We're co-hosting a [free] standards-based grading conference

The school I work for has been on a standards-based grading journey for the past few years.  Interest from area schools in visiting our teachers' classroom seems to increase each month.  In addition, several neighboring schools have been making some significant progress in their grading reform practices.  We're teaming up to host a free conference (lunch included!) on April 24, 2013.  The target audience is secondary educators who are currently implementing standards-based grading that would like to learn from fellow practitioners who have worked through early implementation dips.

  • What does standards-based grading look like in social studies?
  • What does standards-based grading look like in a foreign language classroom?
  • How do I convert standards to a letter grade?
  • How does our school/district make this change systematically?
  • How does SBG impact admission into higher education?
  • I am a student experiencing SBG for the first time.  What does it look like?  [panel]
  • How is standards-based grading a gateway to competency-based education?
These are just a few of the questions we hope to answer through the highly personalized day of learning and networking.  We do not plan to live stream the entire conference, however we anticipate a pretty unique bi-product of the day: a website with videos uploaded by session facilitators capturing common problems and solutions.

More details, including a registration link, will be available in late January.  I hope to see many of you in attendance!  

P.S. Shawn will be keynoting - yet another reason to make the trek to Cedar Rapids, IA.  

Walking the Walk: Administrators teaching (take 2)

I was at our high school this afternoon doing some administrative walk throughs when my day changed for the better.

Algebra teacher [half joking]: "Do you want to teach my next class?"
Me: "What is the lesson?"
Algebra teacher: "Factoring trinomials.  It's a challenging class of students."
Me: "I'm up for it."
The Algebra teacher started the class and went through the practice problems from the previous night.  She introduced me and I took over from there.

Before I reflect on this experience, I want to provide a bit of context:

  • Some of these students had siblings who were my former students.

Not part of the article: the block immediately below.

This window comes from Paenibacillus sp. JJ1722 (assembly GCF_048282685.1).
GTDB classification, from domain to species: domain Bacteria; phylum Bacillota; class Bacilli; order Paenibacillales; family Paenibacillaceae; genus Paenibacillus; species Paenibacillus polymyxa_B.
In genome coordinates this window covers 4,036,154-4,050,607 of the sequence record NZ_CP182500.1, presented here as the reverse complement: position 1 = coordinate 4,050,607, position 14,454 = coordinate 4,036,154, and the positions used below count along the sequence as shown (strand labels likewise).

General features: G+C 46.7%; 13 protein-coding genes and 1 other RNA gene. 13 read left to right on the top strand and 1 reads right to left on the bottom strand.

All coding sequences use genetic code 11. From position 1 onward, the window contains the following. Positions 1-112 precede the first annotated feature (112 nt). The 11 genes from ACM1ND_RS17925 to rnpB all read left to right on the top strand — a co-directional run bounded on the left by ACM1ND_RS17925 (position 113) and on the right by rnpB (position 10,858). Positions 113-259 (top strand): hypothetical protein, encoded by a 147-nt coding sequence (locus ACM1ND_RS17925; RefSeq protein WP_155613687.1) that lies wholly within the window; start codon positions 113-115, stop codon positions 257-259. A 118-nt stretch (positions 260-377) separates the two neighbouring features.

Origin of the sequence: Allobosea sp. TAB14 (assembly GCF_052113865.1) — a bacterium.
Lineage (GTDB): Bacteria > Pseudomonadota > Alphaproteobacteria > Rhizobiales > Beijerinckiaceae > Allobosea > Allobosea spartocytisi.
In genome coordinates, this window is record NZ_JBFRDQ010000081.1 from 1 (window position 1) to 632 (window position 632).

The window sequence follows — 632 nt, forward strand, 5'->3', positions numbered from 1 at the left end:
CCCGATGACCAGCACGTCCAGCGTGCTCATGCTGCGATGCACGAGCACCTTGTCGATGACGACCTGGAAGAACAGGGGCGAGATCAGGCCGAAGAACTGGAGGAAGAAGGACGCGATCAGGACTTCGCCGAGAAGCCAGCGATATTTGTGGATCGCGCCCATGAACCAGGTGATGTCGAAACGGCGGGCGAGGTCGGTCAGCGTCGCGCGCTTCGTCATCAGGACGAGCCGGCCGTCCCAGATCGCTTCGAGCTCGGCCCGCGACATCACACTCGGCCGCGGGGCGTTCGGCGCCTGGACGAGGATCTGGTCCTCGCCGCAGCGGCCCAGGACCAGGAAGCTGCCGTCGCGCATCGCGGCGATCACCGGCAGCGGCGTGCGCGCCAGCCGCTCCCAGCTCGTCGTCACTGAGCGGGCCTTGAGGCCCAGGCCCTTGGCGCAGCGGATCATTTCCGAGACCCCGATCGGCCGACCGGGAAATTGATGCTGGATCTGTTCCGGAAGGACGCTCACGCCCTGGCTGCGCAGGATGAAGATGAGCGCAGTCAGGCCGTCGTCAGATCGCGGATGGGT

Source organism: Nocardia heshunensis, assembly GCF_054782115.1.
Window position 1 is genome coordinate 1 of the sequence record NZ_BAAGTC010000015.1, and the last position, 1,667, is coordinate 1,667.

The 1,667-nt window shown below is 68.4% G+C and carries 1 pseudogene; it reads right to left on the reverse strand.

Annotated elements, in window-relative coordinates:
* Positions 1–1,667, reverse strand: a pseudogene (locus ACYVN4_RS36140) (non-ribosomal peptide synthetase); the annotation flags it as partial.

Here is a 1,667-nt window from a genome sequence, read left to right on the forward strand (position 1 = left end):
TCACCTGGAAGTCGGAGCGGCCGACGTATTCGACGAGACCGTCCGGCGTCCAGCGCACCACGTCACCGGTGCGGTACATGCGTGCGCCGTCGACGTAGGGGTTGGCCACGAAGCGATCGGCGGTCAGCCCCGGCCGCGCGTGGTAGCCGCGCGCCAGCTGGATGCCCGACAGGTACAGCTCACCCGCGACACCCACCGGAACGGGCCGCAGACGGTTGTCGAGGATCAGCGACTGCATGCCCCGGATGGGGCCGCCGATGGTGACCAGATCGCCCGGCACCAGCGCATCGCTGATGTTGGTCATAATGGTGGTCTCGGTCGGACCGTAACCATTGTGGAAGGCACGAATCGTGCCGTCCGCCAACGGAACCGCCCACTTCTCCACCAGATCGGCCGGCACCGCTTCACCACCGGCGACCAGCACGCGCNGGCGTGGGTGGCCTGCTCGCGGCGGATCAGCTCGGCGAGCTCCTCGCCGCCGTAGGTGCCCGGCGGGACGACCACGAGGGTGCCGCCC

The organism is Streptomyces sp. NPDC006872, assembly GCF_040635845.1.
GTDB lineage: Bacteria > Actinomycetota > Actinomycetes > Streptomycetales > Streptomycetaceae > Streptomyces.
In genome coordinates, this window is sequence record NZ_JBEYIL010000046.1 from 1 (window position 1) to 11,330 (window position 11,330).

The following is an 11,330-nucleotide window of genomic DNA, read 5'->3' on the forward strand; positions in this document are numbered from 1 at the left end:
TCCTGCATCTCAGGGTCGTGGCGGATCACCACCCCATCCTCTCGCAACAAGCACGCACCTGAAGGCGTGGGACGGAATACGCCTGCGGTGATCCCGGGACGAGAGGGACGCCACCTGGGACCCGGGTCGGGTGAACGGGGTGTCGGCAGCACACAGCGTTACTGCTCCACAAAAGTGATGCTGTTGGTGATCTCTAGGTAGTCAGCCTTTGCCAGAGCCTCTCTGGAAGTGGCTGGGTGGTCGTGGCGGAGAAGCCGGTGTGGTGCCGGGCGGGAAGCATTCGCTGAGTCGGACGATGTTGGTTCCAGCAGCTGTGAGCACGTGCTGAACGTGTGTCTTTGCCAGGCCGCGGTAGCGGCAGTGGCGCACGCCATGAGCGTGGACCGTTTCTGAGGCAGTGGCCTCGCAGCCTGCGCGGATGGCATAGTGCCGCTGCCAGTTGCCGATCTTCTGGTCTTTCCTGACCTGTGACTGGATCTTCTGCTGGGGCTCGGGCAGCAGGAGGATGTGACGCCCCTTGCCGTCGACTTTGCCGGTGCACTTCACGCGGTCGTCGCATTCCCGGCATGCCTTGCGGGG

• The Algebra class I taught was comprised primarily of 9th and 10th grade students who are fulfilling a math graduation requirement.
  • I taught factoring once in my student teaching experience, but never in my own classroom.
I started off by sharing a little bit more about myself: You may see me in the buildings from time to time, often in teachers' classrooms.  I work in the central office, but taught high school math several years ago.  

Next, I shared about the importance of learning math in high school and the community college remedial math course problem.  Looking back, I'm not sure why I did this.  It was one of those spur of the moment decisions that seemed right for the audience.  I used to share this annually with my Geometry classes when the time seemed right.

Next, I asked students to get out of their seats and work with a partner on a few math problems linking previous learning to today's lesson.  "Factor....why doesn't this one factor nicely?"and "FOIL...what is the connection between FOIL and factoring?"  Finally, we discussed (Think, Pair, Share) leading coefficients, FOIL and how to factor trinomials in a slightly different way today when compared to the previous lesson.  It wasn't 3-acts, but with fifteen minutes to prepare, it was the best I had to offer these teens.  

A few take-aways from today's teaching:
  • In my previous "administrator becomes the teacher" experience, I knew some of the students and had previously taught the lesson.  Today confirmed that a blind relationship with the students and content makes teaching even more challenging.
  • Even though I did not have time to check for understanding, I felt like the activities activating students' prior knowledge were meaningful.  Philosophically, I believe math is "applying what you know to a new situation" which entails making connections every day between previous and current learning.